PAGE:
Commonwealth Court affirms the Pharmacy Board’s public policy concerns in this age of prescription opiate addiction and overdose propensities. This case is another example of the courts being pushed by current events to stem the tide of opiate addiction and drug overdoses. Whether the drugs are legally secured by medically unnecessary prescriptions, pharmacists not engaging in their corresponding responsibility, or drugs on the street, the courts and the professional licensing boards are stepping up their enforcement protocols, disciplinary processes, and sanctions.  McLeish’s ongoing fight with his drug addiction and extensive steps he affirmatively took to fight his addiction did not matter.

Please call to discuss your pending non-Pennsylvania disciplinary process and it’s effect on your current inactive Pennsylvania license.

Felony Convictions — Pennsylvania Drug Act Cases — Professional License Revocation, Suspension, and Reinstatementts

A series of recent cases have just been decided that address automatic suspensions and revocations of health care professional’s licenses (and thus the time period after which reinstatement is possible). These are very important decisions effecting every professional confronted with criminal charges, to what charges they should not plead guilty, and the collateral consequences of a felony conviction.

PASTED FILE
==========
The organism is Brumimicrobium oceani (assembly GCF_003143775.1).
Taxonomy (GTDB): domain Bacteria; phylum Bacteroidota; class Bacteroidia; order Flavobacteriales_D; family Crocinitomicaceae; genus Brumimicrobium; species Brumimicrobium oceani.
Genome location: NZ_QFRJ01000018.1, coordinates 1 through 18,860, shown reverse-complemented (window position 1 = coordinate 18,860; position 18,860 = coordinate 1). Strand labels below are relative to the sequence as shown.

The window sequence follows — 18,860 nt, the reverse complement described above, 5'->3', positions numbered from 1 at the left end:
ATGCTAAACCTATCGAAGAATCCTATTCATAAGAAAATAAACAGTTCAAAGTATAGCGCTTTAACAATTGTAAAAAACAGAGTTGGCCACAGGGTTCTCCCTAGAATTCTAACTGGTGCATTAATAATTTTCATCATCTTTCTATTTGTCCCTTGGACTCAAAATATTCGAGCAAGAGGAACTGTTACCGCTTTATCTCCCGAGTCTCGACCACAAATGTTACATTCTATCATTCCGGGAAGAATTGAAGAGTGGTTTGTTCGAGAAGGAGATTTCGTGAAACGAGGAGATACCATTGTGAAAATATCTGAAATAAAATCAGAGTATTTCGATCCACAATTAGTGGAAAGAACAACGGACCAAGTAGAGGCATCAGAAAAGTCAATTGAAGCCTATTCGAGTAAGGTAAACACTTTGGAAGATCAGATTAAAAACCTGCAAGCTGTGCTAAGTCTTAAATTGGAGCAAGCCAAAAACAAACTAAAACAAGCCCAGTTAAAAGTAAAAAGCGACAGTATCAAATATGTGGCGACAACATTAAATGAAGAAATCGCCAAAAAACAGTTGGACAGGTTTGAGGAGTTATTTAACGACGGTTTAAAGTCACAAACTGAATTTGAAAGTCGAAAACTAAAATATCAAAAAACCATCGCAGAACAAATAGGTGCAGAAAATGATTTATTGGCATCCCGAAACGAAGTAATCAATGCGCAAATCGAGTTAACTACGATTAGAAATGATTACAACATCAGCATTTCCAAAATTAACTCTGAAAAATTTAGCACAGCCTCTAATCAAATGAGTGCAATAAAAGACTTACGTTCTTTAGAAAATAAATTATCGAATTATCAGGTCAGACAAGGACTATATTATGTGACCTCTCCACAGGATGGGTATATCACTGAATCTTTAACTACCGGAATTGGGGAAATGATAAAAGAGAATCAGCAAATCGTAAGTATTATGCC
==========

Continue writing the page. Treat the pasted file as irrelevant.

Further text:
The first case was decided in 2014. That case is Packer v. Bureau of Professional and Occupational Affairs, Department of State, State Board of Nursing, 99 A.3d 965 (Pa. Cmwlth. 2014), petition for allowance of appeal denied, 109 A.3d 680 (Pa. 2015). The second case is McGrath v. Bureau of Prof’l & Occupational Affairs, 2016 Pa. Commw. LEXIS 367 (Commw. Ct. Aug. 24, 2016). McGrath reverses Packer, discussing more in depth the 1985 law that amended the Nursing Act to provide for automatic license suspensions and 10 year reinstatement periods based upon felony Drug Act convictions. The drug Act is found 35 P.S. § 780-113(a)(1-32).

Only felony criminal charges under the Drug Act, 35 P.S. 780-113(a)(1-32), trigger these cases. If a professional is convicted of a felony under the Drug Act, Section 14 of the Nursing Act (the “Act”) becomes effective, thereby allowing the Board to institute an automatic license suspension and/or revocations.  Section 14 of the Act states the Board has the discretion to refuse, suspend, or revoke any license if the Nurse is, among other things, convicted of a Drug Act violation. Section 15 of the Law addresses the procedures for suspensions, revocations, and reinstatement of licenses following a hearing before the Board:

All suspensions and revocations shall be made only in accordance with the regulations of the Board, and only by majority vote of the members of the Board after a full and fair hearing before the Board. All actions of the Board shall be taken subject to the right of notice, hearing and adjudication, and the right of appeal therefrom . . . . The Board, by majority action and in accordance with its regulations, may reissue any license which has been suspended. If a license has been revoked, the Board can reissue a license only in accordance with section 15.2. (Emphasis added.)

Section 15.1(b) of the Law, however, which was added in 1985, mandates that the Board automatically suspend licenses under certain circumstances prior to a hearing. Of relevance to the circumstance now before the Court, Section 15.1(b) of the Law provides, in part: